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U of T’s Richard Florida wants to help you find the best place to live with his new online course

University Professor Richard Florida and his team have designed an online course on city building through Coursera (photo by Jamie Hogge)

It took more than two years and multiple redesigns for University of Toronto University Professor Richard Florida and his team to perfect their massive online open course (MOOC) – which debuted last week on Coursera.

“It was an incredible learning experience,” says Florida, who is the director of cities at the Rotman School of Management's Martin Prosperity Institute. “I learned so much about how to make a course, how to use visuals, how not to overwhelm people with reading and writing, and how to give them information they need – that's been the really cool thing for me.”

City and You: Find Your Best Place draws from Florida’s extensive research and writings on what makes cities successful and prosperous, and presents it through video, short assignments and interactive features.

Read about Richard Florida's latest book

Since 2012, U of T scholars, including the “godfather of deep learning,” Geoffrey Hinton, have taught MOOCs on sites like Coursera and Edx. The courses are usually free, short – generally lasting just four to eight weeks – and incredibly popular. The most recent data from 2015 says almost two million people from all over the world have accessed the online courses. 

U of T News spoke to Florida about why he decided to create the course and what people can learn from taking it.


What was your motivation behind creating this course?

First of all, we know, our cities are our most important economic and social unit. It's where business takes place, where economy is growing. We're putting billions of people in cities. We're spending trillions of dollars building cities. But in terms of your own life, I think the place you live is the most important decision you'll ever make. It's the most expensive decision you'll ever make. A house costs the most money – it's where you raise your kids – but no one gives it that much thought.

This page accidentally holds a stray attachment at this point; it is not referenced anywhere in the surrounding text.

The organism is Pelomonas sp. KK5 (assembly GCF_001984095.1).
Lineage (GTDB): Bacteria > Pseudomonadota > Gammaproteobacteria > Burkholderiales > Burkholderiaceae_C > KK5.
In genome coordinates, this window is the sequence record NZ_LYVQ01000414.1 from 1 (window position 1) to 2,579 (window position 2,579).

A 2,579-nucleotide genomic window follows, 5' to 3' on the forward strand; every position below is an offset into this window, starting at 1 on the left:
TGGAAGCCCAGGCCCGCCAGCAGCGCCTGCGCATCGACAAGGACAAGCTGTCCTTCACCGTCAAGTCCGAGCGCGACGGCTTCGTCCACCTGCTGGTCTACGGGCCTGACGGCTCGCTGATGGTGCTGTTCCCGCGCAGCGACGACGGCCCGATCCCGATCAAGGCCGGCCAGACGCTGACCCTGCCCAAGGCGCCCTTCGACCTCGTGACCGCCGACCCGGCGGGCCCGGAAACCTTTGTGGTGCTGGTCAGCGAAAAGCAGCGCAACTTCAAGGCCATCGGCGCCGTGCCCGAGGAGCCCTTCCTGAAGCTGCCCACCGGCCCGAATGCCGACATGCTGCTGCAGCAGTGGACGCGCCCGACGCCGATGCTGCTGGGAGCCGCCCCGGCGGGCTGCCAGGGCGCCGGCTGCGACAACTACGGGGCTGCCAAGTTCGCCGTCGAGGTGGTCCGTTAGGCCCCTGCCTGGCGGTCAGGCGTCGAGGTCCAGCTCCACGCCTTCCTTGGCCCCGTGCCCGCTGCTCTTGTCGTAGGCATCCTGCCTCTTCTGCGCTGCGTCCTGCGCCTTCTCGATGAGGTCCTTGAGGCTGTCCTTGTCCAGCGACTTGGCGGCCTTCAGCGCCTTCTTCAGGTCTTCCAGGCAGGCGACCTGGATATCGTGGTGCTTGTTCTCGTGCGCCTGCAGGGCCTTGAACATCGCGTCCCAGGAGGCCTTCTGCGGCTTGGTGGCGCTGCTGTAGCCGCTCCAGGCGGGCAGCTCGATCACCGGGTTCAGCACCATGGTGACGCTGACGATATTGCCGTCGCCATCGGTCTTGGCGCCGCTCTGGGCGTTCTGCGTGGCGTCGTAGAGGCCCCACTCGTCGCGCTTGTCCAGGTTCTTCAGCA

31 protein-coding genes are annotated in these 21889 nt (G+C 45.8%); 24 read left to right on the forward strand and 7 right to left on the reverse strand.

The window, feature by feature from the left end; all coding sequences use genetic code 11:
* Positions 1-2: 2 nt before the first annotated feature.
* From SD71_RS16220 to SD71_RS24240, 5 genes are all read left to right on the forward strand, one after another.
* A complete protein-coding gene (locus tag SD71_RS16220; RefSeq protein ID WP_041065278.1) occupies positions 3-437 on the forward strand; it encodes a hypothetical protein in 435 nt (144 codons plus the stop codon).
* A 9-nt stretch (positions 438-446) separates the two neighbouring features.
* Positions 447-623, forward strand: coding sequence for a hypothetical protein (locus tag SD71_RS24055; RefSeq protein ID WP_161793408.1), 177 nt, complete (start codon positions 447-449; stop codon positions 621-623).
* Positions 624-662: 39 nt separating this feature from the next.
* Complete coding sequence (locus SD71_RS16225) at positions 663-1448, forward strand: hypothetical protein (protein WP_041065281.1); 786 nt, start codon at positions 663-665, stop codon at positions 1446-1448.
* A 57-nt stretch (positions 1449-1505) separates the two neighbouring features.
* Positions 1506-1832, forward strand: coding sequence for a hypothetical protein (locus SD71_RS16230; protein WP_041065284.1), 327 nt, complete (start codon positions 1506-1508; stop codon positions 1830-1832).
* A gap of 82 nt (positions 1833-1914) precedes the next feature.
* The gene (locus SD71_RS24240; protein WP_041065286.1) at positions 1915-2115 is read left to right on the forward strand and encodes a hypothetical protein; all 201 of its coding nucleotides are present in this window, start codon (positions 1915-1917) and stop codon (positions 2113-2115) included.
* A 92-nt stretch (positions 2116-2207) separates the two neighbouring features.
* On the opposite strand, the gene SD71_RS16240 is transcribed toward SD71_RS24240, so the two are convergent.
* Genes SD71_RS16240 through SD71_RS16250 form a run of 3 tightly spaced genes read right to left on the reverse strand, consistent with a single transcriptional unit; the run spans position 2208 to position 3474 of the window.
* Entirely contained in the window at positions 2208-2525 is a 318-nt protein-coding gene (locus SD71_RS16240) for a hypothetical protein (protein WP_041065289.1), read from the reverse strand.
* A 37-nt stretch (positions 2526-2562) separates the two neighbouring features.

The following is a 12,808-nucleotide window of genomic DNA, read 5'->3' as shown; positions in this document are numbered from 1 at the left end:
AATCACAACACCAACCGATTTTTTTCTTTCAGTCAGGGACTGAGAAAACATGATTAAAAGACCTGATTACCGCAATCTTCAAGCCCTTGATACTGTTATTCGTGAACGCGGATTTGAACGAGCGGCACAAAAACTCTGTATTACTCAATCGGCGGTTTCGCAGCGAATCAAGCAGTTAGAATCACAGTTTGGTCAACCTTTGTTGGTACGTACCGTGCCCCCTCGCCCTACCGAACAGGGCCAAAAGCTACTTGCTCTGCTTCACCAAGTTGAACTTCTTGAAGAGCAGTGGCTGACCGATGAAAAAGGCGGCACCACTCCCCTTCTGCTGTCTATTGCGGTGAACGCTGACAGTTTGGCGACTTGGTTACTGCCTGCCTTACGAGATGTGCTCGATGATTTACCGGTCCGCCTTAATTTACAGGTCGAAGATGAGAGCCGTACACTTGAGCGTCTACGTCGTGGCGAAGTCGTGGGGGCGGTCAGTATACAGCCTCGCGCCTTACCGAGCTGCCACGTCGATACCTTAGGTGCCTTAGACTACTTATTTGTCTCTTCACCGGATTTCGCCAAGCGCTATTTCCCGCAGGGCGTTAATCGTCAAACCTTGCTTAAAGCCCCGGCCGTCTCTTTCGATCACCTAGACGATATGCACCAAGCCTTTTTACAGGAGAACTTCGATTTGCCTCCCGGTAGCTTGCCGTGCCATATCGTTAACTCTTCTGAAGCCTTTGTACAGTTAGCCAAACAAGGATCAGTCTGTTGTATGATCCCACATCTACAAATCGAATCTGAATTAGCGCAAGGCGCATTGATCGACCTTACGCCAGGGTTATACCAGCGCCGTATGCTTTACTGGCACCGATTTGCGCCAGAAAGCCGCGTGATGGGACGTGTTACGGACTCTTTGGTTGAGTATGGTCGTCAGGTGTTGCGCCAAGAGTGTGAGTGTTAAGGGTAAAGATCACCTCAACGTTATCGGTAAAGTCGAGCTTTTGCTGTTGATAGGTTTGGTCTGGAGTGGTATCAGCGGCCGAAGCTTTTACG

My field of urbanism, city planning, urban studies has all this incredible information bottled up. That's why I founded CityLab at the Atlantic – a website that talks about cities and urbanism – and I thought the next thing I could do was to build a course on the City101 – the hook on that is not just the city, but why the place you live is so important. 

Do you have a specific audience in mind you're looking to reach?

Everybody. The world. Every single sentient person I think needs to hear this – and that's why the course is designed to appeal to every person throughout the world to help them understand more about what cities are and why urbanization is important, and help them to understand why the place they live in is so important to their life and their kids' lives. 

What would you want the biggest takeaway from the course to be?

Making sure people find the best place for them and their family. Maybe they're in it – so it will confirm that, maybe they're not. They need to think about how they might find their way to a better place and how to find the place that will make them the most successful, the most productive, the most happy and create the greatest amount of joy and well-being for them. 

What would you say to people who would be apprehensive about packing up and moving to a new city?

There's the mobile, who are looking to find a place, this course is for them. There's the people rooted around friends and family. And, there are people who are stuck, quite frankly and can't move. 

For people who are rooted in their places, the course has a big component on how to make the place you live better fit you. It might not mean you move to a new city. It may mean you think about a new neighbourhood, but it may mean you get actively involved in your community and try to make it better. Whatever it is, understanding why you're there, what it means to you, whether you like it or not, and how easy it is to move or stay there and fix it, is really important.